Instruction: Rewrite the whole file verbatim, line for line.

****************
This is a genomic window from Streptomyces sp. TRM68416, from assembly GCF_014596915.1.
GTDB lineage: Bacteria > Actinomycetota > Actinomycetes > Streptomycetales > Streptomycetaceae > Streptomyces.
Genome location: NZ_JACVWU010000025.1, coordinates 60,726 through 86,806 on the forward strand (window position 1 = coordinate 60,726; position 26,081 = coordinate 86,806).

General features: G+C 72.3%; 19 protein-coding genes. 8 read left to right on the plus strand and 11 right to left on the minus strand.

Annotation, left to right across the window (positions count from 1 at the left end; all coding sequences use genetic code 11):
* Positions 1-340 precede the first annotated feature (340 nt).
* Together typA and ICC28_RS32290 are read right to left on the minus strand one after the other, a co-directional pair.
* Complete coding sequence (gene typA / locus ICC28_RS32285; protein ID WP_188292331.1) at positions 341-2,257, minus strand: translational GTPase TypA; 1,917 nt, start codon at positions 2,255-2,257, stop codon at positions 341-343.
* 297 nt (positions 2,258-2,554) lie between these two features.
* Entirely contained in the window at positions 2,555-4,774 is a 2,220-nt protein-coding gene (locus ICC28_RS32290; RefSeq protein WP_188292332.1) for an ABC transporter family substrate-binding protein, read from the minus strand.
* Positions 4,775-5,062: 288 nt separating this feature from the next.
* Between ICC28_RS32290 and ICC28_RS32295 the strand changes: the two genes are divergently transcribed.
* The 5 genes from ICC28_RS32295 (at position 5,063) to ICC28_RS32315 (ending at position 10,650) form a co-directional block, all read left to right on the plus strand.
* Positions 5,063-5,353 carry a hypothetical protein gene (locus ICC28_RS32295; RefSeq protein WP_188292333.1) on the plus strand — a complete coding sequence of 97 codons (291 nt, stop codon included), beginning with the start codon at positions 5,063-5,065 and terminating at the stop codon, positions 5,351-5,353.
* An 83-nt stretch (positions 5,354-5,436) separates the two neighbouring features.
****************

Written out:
This is a genomic window from Streptomyces sp. TRM68416, from assembly GCF_014596915.1.
GTDB lineage: Bacteria > Actinomycetota > Actinomycetes > Streptomycetales > Streptomycetaceae > Streptomyces.
Genome location: NZ_JACVWU010000025.1, coordinates 60,726 through 86,806 on the forward strand (window position 1 = coordinate 60,726; position 26,081 = coordinate 86,806).

General features: G+C 72.3%; 19 protein-coding genes. 8 read left to right on the plus strand and 11 right to left on the minus strand.

Annotation, left to right across the window (positions count from 1 at the left end; all coding sequences use genetic code 11):
* Positions 1-340 precede the first annotated feature (340 nt).
* Together typA and ICC28_RS32290 are read right to left on the minus strand one after the other, a co-directional pair.
* Complete coding sequence (gene typA / locus ICC28_RS32285; protein ID WP_188292331.1) at positions 341-2,257, minus strand: translational GTPase TypA; 1,917 nt, start codon at positions 2,255-2,257, stop codon at positions 341-343.
* 297 nt (positions 2,258-2,554) lie between these two features.
* Entirely contained in the window at positions 2,555-4,774 is a 2,220-nt protein-coding gene (locus ICC28_RS32290; RefSeq protein WP_188292332.1) for an ABC transporter family substrate-binding protein, read from the minus strand.
* Positions 4,775-5,062: 288 nt separating this feature from the next.
* Between ICC28_RS32290 and ICC28_RS32295 the strand changes: the two genes are divergently transcribed.
* The 5 genes from ICC28_RS32295 (at position 5,063) to ICC28_RS32315 (ending at position 10,650) form a co-directional block, all read left to right on the plus strand.
* Positions 5,063-5,353 carry a hypothetical protein gene (locus ICC28_RS32295; RefSeq protein WP_188292333.1) on the plus strand — a complete coding sequence of 97 codons (291 nt, stop codon included), beginning with the start codon at positions 5,063-5,065 and terminating at the stop codon, positions 5,351-5,353.
* An 83-nt stretch (positions 5,354-5,436) separates the two neighbouring features.